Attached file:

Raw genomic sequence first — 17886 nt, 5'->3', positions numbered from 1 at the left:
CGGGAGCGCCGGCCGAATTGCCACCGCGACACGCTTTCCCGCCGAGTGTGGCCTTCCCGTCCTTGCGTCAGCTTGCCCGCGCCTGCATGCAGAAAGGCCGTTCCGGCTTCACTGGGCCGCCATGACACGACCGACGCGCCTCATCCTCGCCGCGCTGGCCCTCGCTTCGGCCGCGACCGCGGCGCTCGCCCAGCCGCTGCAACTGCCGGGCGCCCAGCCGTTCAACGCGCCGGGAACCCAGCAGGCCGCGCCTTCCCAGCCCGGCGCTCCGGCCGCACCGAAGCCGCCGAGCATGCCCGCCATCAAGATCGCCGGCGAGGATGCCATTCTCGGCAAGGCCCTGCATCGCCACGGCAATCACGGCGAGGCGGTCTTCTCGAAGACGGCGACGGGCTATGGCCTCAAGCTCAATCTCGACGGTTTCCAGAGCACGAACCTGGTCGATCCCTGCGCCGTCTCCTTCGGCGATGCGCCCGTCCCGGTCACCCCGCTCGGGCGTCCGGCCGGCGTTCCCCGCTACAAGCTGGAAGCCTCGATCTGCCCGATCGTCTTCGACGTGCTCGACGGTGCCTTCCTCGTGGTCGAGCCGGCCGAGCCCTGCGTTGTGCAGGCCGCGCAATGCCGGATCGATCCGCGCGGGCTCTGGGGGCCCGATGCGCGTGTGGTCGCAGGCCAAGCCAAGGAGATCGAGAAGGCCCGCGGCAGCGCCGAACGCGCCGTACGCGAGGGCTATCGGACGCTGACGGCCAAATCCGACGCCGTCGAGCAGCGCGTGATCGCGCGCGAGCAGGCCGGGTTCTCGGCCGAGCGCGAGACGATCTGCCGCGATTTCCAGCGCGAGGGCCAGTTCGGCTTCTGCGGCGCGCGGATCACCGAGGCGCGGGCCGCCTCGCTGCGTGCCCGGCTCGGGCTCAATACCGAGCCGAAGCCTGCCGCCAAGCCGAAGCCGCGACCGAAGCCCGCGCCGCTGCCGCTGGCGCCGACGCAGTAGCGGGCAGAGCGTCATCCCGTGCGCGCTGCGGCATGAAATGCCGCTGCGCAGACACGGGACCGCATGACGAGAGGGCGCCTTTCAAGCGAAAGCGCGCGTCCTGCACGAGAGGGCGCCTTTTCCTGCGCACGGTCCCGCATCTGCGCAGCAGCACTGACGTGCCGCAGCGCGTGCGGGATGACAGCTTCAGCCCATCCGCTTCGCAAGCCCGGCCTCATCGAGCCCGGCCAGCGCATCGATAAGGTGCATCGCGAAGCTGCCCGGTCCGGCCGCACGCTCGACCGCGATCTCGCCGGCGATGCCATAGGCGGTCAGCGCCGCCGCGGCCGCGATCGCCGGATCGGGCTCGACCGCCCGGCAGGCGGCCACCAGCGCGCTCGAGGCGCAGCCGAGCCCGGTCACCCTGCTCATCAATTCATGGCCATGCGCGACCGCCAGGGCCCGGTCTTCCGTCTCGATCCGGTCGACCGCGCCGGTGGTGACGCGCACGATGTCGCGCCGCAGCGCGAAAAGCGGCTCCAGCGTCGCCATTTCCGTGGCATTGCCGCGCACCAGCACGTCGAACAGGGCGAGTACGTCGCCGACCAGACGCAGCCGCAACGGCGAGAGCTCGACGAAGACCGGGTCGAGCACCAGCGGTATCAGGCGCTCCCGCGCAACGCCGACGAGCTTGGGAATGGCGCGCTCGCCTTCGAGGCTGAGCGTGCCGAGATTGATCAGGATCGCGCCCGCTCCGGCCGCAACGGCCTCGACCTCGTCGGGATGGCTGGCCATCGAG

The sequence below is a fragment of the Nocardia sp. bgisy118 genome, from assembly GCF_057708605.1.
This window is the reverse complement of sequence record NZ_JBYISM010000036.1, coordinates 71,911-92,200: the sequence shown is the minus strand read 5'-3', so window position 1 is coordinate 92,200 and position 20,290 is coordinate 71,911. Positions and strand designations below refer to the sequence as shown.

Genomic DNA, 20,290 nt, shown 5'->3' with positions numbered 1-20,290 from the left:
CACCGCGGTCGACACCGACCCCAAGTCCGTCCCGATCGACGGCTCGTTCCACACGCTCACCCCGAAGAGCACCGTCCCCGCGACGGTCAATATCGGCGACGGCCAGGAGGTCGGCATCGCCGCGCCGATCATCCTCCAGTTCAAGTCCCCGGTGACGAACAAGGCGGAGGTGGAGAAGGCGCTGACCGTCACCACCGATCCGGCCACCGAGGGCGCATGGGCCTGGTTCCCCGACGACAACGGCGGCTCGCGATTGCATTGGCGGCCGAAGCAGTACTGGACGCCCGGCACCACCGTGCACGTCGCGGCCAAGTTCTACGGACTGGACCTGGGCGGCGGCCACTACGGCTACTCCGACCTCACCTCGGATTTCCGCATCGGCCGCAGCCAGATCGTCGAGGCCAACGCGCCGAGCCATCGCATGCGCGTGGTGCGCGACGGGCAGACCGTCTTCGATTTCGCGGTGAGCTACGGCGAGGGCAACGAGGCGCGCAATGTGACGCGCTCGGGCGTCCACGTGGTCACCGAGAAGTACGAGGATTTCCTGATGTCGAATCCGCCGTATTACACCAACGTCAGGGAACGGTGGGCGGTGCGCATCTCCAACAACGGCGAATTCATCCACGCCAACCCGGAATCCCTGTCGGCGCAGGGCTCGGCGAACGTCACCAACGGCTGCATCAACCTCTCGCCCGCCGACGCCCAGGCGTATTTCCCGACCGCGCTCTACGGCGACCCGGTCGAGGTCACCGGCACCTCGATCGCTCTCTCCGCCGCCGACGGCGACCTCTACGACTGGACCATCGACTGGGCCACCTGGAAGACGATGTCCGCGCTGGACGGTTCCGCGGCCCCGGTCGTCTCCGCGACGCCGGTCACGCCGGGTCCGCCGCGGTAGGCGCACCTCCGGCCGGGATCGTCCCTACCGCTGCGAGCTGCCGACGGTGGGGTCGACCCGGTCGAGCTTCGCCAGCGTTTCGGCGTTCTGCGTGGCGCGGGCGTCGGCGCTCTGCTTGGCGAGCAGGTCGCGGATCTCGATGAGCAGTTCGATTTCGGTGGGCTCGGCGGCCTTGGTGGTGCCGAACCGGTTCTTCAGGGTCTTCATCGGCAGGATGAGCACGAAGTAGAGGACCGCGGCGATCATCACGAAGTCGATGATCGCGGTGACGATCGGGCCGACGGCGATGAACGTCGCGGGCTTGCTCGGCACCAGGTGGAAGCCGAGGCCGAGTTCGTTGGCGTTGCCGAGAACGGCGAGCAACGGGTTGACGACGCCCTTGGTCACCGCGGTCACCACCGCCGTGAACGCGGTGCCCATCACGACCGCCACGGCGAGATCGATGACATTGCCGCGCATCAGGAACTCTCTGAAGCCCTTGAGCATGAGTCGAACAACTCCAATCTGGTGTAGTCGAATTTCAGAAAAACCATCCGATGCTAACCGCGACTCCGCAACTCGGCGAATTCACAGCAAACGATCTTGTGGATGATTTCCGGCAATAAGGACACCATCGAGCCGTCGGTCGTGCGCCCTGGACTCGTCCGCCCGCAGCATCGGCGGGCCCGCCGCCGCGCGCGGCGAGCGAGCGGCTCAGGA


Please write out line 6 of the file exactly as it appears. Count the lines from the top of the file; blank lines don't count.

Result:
CACCGCGGTCGACACCGACCCCAAGTCCGTCCCGATCGACGGCTCGTTCCACACGCTCACCCCGAAGAGCACCGTCCCCGCGACGGTCAATATCGGCGACGGCCAGGAGGTCGGCATCGCCGCGCCGATCATCCTCCAGTTCAAGTCCCCGGTGACGAACAAGGCGGAGGTGGAGAAGGCGCTGACCGTCACCACCGATCCGGCCACCGAGGGCGCATGGGCCTGGTTCCCCGACGACAACGGCGGCTCGCGATTGCATTGGCGGCCGAAGCAGTACTGGACGCCCGGCACCACCGTGCACGTCGCGGCCAAGTTCTACGGACTGGACCTGGGCGGCGGCCACTACGGCTACTCCGACCTCACCTCGGATTTCCGCATCGGCCGCAGCCAGATCGTCGAGGCCAACGCGCCGAGCCATCGCATGCGCGTGGTGCGCGACGGGCAGACCGTCTTCGATTTCGCGGTGAGCTACGGCGAGGGCAACGAGGCGCGCAATGTGACGCGCTCGGGCGTCCACGTGGTCACCGAGAAGTACGAGGATTTCCTGATGTCGAATCCGCCGTATTACACCAACGTCAGGGAACGGTGGGCGGTGCGCATCTCCAACAACGGCGAATTCATCCACGCCAACCCGGAATCCCTGTCGGCGCAGGGCTCGGCGAACGTCACCAACGGCTGCATCAACCTCTCGCCCGCCGACGCCCAGGCGTATTTCCCGACCGCGCTCTACGGCGACCCGGTCGAGGTCACCGGCACCTCGATCGCTCTCTCCGCCGCCGACGGCGACCTCTACGACTGGACCATCGACTGGGCCACCTGGAAGACGATGTCCGCGCTGGACGGTTCCGCGGCCCCGGTCGTCTCCGCGACGCCGGTCACGCCGGGTCCGCCGCGGTAGGCGCACCTCCGGCCGGGATCGTCCCTACCGCTGCGAGCTGCCGACGGTGGGGTCGACCCGGTCGAGCTTCGCCAGCGTTTCGGCGTTCTGCGTGGCGCGGGCGTCGGCGCTCTGCTTGGCGAGCAGGTCGCGGATCTCGATGAGCAGTTCGATTTCGGTGGGCTCGGCGGCCTTGGTGGTGCCGAACCGGTTCTTCAGGGTCTTCATCGGCAGGATGAGCACGAAGTAGAGGACCGCGGCGATCATCACGAAGTCGATGATCGCGGTGACGATCGGGCCGACGGCGATGAACGTCGCGGGCTTGCTCGGCACCAGGTGGAAGCCGAGGCCGAGTTCGTTGGCGTTGCCGAGAACGGCGAGCAACGGGTTGACGACGCCCTTGGTCACCGCGGTCACCACCGCCGTGAACGCGGTGCCCATCACGACCGCCACGGCGAGATCGATGACATTGCCGCGCATCAGGAACTCTCTGAAGCCCTTGAGCATGAGTCGAACAACTCCAATCTGGTGTAGTCGAATTTCAGAAAAACCATCCGATGCTAACCGCGACTCCGCAACTCGGCGAATTCACAGCAAACGATCTTGTGGATGATTTCCGGCAATAAGGACACCATCGAGCCGTCGGTCGTGCGCCCTGGACTCGTCCGCCCGCAGCATCGGCGGGCCCGCCGCCGCGCGCGGCGAGCGAGCGGCTCAGGA